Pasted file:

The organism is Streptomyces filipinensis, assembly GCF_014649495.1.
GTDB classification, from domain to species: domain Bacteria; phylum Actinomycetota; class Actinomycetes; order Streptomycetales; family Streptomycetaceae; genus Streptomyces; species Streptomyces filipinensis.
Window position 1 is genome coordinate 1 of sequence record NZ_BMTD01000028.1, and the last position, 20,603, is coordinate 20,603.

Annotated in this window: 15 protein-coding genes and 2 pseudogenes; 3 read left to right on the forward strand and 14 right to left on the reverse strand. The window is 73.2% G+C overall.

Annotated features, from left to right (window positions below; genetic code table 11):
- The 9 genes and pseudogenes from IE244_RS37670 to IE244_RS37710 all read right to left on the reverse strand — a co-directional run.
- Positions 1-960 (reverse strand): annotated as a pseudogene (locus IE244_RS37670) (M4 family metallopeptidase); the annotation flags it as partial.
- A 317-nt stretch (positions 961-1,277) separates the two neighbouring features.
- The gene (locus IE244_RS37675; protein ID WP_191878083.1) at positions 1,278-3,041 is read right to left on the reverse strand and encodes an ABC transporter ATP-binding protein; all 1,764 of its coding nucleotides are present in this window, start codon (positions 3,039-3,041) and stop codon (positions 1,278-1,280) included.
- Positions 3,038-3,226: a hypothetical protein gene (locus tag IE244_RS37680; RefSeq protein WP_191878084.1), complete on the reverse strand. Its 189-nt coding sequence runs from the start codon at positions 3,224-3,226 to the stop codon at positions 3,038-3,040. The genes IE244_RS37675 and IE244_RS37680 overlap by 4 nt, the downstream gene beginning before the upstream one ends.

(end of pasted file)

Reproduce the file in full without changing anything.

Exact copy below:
The organism is Streptomyces filipinensis, assembly GCF_014649495.1.
GTDB classification, from domain to species: domain Bacteria; phylum Actinomycetota; class Actinomycetes; order Streptomycetales; family Streptomycetaceae; genus Streptomyces; species Streptomyces filipinensis.
Window position 1 is genome coordinate 1 of sequence record NZ_BMTD01000028.1, and the last position, 20,603, is coordinate 20,603.

Annotated in this window: 15 protein-coding genes and 2 pseudogenes; 3 read left to right on the forward strand and 14 right to left on the reverse strand. The window is 73.2% G+C overall.

Annotated features, from left to right (window positions below; genetic code table 11):
- The 9 genes and pseudogenes from IE244_RS37670 to IE244_RS37710 all read right to left on the reverse strand — a co-directional run.
- Positions 1-960 (reverse strand): annotated as a pseudogene (locus IE244_RS37670) (M4 family metallopeptidase); the annotation flags it as partial.
- A 317-nt stretch (positions 961-1,277) separates the two neighbouring features.
- The gene (locus IE244_RS37675; protein ID WP_191878083.1) at positions 1,278-3,041 is read right to left on the reverse strand and encodes an ABC transporter ATP-binding protein; all 1,764 of its coding nucleotides are present in this window, start codon (positions 3,039-3,041) and stop codon (positions 1,278-1,280) included.
- Positions 3,038-3,226: a hypothetical protein gene (locus tag IE244_RS37680; RefSeq protein WP_191878084.1), complete on the reverse strand. Its 189-nt coding sequence runs from the start codon at positions 3,224-3,226 to the stop codon at positions 3,038-3,040. The genes IE244_RS37675 and IE244_RS37680 overlap by 4 nt, the downstream gene beginning before the upstream one ends.